CWMP vs Other Programs
While all environmental certifications have value, waste management certification is doubtlessly one of the most vital. Hazardous waste training is intimately linked with the Resource Conservation and Recovery Act, a piece of 1976 legislation designed to protect people and the wider environment from pollution, and conserve energy and natural resources. Not only do violations of the RCRA run the risk of injuring the population and the planet itself, but they can also incur civil or criminal judicial actions from the EPA, state agencies, and impacted individuals. Proper procedure matters.
There are many different kinds of hazardous waste training and certification, including the Certified Waste Management Professional (CWMP) designation offered by NREPSM. But what are the differences between the CWMP certification and those offered by other organizations? We'll explain more in the following sections.
As the NREPSM CWMP application explains, "Certified Waste Management Professional [certification] is designed to credential professionals responsible for waste minimization and pollution prevention, the voluntary standards and programs related to hazardous waste management, the management and transportation of hazardous wastes, the treatment, storage and knowledge of disposal facilities for hazardous waste and the reporting and record keeping pertaining to hazardous waste and non-hazardous solid waste." It is an intentionally broad certification designed to both prepare professionals for every eventuality and to demonstrate their competency in dealing with hazardous materials.
Other kinds of waste management certification are typically narrower in their aims. In fact, many seek to do little more than satisfy federal or state education requirements or provide initial compliance with the RCRA. While admirable goals in and of themselves, such programs fail to provide environmental professionals with full-orbed training for the rest of their careers.
CWMP certification has several different kinds of minimum requirements. In order to be included as an approved NREPSM professional, applicants will need to have completed certain educational and professional requirements.
In contrast, other sorts of hazardous waste certification have no minimum requirements for participation other than a professional position that requires the training for compliance with EPA regulations.
If applicants would like to receive CWMP certification from NREPSM, they will need to have completed HAZWOPER 40 HR training or a bachelor's degree from an accredited institution of higher learning.
Most kinds of hazardous waste training that focus on RCRA compliance do not have an educational prerequisite. However, they do require hazardous waste certification if an individual would like to teach the program.
CWMP certification simultaneously instructs professionals about the best practices in waste management and acknowledges their professional accomplishments in the field. That's why NREPSM requires a minimum of five years of work experience in some kind of waste management related field, work experience for which applicants cannot substitute education.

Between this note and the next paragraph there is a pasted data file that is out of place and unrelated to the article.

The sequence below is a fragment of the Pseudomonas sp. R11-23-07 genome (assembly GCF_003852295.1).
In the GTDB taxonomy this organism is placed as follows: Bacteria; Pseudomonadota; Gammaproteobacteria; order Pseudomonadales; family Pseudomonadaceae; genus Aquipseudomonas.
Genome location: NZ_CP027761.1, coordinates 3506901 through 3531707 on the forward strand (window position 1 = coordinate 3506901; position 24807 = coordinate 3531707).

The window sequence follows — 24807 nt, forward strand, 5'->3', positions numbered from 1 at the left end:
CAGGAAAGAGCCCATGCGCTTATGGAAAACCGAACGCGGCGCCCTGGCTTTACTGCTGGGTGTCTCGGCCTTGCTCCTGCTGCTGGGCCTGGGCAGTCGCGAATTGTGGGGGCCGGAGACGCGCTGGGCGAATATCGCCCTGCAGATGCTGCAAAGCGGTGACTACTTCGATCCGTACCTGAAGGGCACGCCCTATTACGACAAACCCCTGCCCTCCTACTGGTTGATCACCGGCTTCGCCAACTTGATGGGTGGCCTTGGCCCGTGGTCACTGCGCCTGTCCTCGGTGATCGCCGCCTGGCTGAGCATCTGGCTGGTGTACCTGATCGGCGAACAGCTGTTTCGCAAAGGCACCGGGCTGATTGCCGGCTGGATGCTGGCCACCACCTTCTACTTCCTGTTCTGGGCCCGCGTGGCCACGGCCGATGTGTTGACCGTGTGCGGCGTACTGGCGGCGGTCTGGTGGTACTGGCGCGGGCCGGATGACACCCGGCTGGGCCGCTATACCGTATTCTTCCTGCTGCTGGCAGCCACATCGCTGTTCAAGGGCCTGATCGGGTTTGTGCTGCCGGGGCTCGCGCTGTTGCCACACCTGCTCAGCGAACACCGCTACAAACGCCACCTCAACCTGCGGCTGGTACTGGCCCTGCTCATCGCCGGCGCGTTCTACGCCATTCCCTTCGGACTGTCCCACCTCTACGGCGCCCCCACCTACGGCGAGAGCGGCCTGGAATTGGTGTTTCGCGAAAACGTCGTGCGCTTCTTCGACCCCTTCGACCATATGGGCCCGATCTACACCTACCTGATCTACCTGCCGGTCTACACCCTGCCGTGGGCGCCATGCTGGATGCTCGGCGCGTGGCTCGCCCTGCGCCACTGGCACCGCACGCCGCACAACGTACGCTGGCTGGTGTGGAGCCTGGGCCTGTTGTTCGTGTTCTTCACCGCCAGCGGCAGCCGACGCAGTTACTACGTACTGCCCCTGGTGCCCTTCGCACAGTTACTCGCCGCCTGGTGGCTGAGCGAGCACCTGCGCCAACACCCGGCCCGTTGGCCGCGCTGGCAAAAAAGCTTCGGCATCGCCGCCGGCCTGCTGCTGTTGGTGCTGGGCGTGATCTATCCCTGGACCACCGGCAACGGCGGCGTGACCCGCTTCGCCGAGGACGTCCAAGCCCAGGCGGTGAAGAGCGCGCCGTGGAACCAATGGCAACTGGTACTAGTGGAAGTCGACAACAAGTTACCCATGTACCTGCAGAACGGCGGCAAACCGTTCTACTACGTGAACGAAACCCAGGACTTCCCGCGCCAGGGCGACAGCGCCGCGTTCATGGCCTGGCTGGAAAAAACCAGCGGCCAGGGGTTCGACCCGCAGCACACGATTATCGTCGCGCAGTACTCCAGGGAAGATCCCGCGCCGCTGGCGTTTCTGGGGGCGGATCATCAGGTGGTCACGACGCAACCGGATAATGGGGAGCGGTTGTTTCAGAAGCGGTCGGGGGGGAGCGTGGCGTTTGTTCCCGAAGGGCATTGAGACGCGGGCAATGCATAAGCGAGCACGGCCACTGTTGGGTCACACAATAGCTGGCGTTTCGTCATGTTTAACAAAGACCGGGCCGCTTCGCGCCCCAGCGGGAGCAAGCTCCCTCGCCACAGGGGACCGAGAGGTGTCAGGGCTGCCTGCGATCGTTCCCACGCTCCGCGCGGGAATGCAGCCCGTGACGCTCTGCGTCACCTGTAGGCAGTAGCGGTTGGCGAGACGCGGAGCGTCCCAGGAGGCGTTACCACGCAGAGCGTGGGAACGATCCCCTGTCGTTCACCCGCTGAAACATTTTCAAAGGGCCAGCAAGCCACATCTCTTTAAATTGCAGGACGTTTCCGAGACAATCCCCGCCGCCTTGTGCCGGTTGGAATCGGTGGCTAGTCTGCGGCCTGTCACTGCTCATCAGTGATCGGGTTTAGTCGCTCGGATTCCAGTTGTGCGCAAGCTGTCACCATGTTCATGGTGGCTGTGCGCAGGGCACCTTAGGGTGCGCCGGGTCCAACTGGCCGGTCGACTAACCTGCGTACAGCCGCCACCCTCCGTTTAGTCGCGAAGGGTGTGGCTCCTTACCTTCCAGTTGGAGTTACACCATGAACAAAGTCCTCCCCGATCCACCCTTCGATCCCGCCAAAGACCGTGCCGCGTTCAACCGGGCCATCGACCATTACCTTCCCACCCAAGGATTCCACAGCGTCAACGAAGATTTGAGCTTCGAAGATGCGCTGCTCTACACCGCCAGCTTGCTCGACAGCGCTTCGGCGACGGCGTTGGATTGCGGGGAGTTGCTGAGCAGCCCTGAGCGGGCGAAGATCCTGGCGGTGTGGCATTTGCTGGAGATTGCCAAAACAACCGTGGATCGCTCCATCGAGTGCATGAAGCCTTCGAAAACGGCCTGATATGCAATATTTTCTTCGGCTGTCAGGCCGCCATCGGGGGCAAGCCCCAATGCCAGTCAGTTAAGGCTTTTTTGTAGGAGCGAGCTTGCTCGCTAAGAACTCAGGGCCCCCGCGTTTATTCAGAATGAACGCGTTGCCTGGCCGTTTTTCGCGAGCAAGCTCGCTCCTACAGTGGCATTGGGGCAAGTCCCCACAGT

Professional requirements for other kinds of hazardous waste training vary wildly. Many do not require any sort of experience, instead settling on simply having the applicant employed in a position that requires hazardous waste education.
The NREPSM application process involves submitting a $300 application fee and providing information such as your employer, work history, educational level, and a personal photo. Other programs require a fee ranging anywhere from roughly $600 to $900. However, they require less disclosure of personal and professional information.
Other sorts of hazardous waste programs will offer a follow-up review and a basic quiz to determine competency. However, CMWP will also include NREPSM review of an applicant's educational and professional competencies in addition to his or her performance related to the program itself.
Why the CWMP is the Superior Choice for Most Professionals
Most hazardous waste programs play a vital role in ensuring that companies comply with the stipulations set forth in the RCRA. These include understanding and implementing the RCRA regulations in 40 CFR Part 262, properly marking and storing hazardous waste, and appropriate recordkeeping and reporting. Such stipulations are an important part of an environmental professional's work — but they cannot serve as the foundation for a career.
While CWMP certification certainly addresses the compliance issues required by law, those are far from the only items our training covers. That's because becoming a hazardous waste professional requires much more than simply adhering to official guidelines, as important as they might be. The NREPSM certification prepares professionals for a lifelong career, which is why it's the superior choice. Contact us to learn more today!